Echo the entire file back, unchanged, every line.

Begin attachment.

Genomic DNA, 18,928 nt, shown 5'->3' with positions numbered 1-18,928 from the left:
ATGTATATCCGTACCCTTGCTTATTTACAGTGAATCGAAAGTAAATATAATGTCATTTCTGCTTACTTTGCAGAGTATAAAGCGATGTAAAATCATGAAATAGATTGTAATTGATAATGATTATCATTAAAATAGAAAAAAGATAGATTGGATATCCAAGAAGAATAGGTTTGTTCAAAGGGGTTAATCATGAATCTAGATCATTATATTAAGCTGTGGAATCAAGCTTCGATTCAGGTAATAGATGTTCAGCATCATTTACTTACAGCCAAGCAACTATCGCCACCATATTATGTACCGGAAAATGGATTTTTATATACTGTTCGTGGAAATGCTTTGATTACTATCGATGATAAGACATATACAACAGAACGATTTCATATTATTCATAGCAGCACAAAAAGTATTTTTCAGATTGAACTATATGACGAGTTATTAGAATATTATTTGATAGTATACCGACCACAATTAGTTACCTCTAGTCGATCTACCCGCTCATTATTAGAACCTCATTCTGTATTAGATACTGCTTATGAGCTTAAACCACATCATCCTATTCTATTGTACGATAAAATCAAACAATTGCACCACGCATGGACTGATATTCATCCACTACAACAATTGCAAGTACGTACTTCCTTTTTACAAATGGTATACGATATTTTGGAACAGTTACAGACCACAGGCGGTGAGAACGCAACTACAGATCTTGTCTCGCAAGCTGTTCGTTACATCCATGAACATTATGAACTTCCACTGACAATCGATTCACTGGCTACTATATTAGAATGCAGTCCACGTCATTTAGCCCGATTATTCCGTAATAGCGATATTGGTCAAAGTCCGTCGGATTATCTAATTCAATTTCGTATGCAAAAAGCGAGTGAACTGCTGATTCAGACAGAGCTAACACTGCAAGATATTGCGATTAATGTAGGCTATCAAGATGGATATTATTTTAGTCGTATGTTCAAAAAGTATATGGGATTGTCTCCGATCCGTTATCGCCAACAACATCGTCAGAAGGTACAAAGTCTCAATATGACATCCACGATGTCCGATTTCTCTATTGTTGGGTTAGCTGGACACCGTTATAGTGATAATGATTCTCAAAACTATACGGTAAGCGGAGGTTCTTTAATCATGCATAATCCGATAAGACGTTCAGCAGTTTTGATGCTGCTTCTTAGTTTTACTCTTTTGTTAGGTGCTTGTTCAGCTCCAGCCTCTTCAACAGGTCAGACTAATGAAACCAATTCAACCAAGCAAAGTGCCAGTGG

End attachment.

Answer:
Genomic DNA, 18,928 nt, shown 5'->3' with positions numbered 1-18,928 from the left:
ATGTATATCCGTACCCTTGCTTATTTACAGTGAATCGAAAGTAAATATAATGTCATTTCTGCTTACTTTGCAGAGTATAAAGCGATGTAAAATCATGAAATAGATTGTAATTGATAATGATTATCATTAAAATAGAAAAAAGATAGATTGGATATCCAAGAAGAATAGGTTTGTTCAAAGGGGTTAATCATGAATCTAGATCATTATATTAAGCTGTGGAATCAAGCTTCGATTCAGGTAATAGATGTTCAGCATCATTTACTTACAGCCAAGCAACTATCGCCACCATATTATGTACCGGAAAATGGATTTTTATATACTGTTCGTGGAAATGCTTTGATTACTATCGATGATAAGACATATACAACAGAACGATTTCATATTATTCATAGCAGCACAAAAAGTATTTTTCAGATTGAACTATATGACGAGTTATTAGAATATTATTTGATAGTATACCGACCACAATTAGTTACCTCTAGTCGATCTACCCGCTCATTATTAGAACCTCATTCTGTATTAGATACTGCTTATGAGCTTAAACCACATCATCCTATTCTATTGTACGATAAAATCAAACAATTGCACCACGCATGGACTGATATTCATCCACTACAACAATTGCAAGTACGTACTTCCTTTTTACAAATGGTATACGATATTTTGGAACAGTTACAGACCACAGGCGGTGAGAACGCAACTACAGATCTTGTCTCGCAAGCTGTTCGTTACATCCATGAACATTATGAACTTCCACTGACAATCGATTCACTGGCTACTATATTAGAATGCAGTCCACGTCATTTAGCCCGATTATTCCGTAATAGCGATATTGGTCAAAGTCCGTCGGATTATCTAATTCAATTTCGTATGCAAAAAGCGAGTGAACTGCTGATTCAGACAGAGCTAACACTGCAAGATATTGCGATTAATGTAGGCTATCAAGATGGATATTATTTTAGTCGTATGTTCAAAAAGTATATGGGATTGTCTCCGATCCGTTATCGCCAACAACATCGTCAGAAGGTACAAAGTCTCAATATGACATCCACGATGTCCGATTTCTCTATTGTTGGGTTAGCTGGACACCGTTATAGTGATAATGATTCTCAAAACTATACGGTAAGCGGAGGTTCTTTAATCATGCATAATCCGATAAGACGTTCAGCAGTTTTGATGCTGCTTCTTAGTTTTACTCTTTTGTTAGGTGCTTGTTCAGCTCCAGCCTCTTCAACAGGTCAGACTAATGAAACCAATTCAACCAAGCAAAGTGCCAGTGG